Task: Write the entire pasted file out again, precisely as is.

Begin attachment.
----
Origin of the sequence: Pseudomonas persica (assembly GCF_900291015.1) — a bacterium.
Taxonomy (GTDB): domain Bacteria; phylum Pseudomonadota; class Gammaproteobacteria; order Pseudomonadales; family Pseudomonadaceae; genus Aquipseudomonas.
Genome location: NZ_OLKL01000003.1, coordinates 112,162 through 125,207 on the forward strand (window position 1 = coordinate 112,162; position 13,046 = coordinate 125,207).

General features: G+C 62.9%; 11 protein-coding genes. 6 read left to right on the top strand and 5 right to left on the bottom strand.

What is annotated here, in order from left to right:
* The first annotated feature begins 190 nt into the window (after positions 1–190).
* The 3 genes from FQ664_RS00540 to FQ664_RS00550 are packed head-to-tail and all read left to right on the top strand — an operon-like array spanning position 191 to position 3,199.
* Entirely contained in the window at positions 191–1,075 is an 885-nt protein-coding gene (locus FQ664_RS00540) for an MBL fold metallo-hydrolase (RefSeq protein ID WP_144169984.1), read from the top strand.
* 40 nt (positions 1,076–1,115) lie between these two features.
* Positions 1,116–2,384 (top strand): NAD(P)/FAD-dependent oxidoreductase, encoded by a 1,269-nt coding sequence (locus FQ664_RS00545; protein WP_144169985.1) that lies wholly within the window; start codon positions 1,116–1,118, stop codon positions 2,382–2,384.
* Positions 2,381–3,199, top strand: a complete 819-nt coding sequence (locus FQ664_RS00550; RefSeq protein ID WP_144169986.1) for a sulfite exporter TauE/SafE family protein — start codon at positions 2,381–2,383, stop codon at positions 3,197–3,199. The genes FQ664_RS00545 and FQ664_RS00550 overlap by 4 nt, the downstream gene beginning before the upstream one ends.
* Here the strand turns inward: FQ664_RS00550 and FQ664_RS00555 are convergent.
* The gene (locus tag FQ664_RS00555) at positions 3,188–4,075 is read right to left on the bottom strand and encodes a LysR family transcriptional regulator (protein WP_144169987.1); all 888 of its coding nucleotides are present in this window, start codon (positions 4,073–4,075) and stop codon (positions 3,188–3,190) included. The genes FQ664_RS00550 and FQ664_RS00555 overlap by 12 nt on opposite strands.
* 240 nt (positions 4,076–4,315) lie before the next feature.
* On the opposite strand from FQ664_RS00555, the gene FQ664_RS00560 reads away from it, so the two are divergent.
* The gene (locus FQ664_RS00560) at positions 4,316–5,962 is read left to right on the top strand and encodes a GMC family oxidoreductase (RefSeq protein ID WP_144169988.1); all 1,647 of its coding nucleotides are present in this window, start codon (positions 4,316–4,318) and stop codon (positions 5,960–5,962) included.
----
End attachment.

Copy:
Origin of the sequence: Pseudomonas persica (assembly GCF_900291015.1) — a bacterium.
Taxonomy (GTDB): domain Bacteria; phylum Pseudomonadota; class Gammaproteobacteria; order Pseudomonadales; family Pseudomonadaceae; genus Aquipseudomonas.
Genome location: NZ_OLKL01000003.1, coordinates 112,162 through 125,207 on the forward strand (window position 1 = coordinate 112,162; position 13,046 = coordinate 125,207).

General features: G+C 62.9%; 11 protein-coding genes. 6 read left to right on the top strand and 5 right to left on the bottom strand.

What is annotated here, in order from left to right:
* The first annotated feature begins 190 nt into the window (after positions 1–190).
* The 3 genes from FQ664_RS00540 to FQ664_RS00550 are packed head-to-tail and all read left to right on the top strand — an operon-like array spanning position 191 to position 3,199.
* Entirely contained in the window at positions 191–1,075 is an 885-nt protein-coding gene (locus FQ664_RS00540) for an MBL fold metallo-hydrolase (RefSeq protein ID WP_144169984.1), read from the top strand.
* 40 nt (positions 1,076–1,115) lie between these two features.
* Positions 1,116–2,384 (top strand): NAD(P)/FAD-dependent oxidoreductase, encoded by a 1,269-nt coding sequence (locus FQ664_RS00545; protein WP_144169985.1) that lies wholly within the window; start codon positions 1,116–1,118, stop codon positions 2,382–2,384.
* Positions 2,381–3,199, top strand: a complete 819-nt coding sequence (locus FQ664_RS00550; RefSeq protein ID WP_144169986.1) for a sulfite exporter TauE/SafE family protein — start codon at positions 2,381–2,383, stop codon at positions 3,197–3,199. The genes FQ664_RS00545 and FQ664_RS00550 overlap by 4 nt, the downstream gene beginning before the upstream one ends.
* Here the strand turns inward: FQ664_RS00550 and FQ664_RS00555 are convergent.
* The gene (locus tag FQ664_RS00555) at positions 3,188–4,075 is read right to left on the bottom strand and encodes a LysR family transcriptional regulator (protein WP_144169987.1); all 888 of its coding nucleotides are present in this window, start codon (positions 4,073–4,075) and stop codon (positions 3,188–3,190) included. The genes FQ664_RS00550 and FQ664_RS00555 overlap by 12 nt on opposite strands.
* 240 nt (positions 4,076–4,315) lie before the next feature.
* On the opposite strand from FQ664_RS00555, the gene FQ664_RS00560 reads away from it, so the two are divergent.
* The gene (locus FQ664_RS00560) at positions 4,316–5,962 is read left to right on the top strand and encodes a GMC family oxidoreductase (RefSeq protein ID WP_144169988.1); all 1,647 of its coding nucleotides are present in this window, start codon (positions 4,316–4,318) and stop codon (positions 5,960–5,962) included.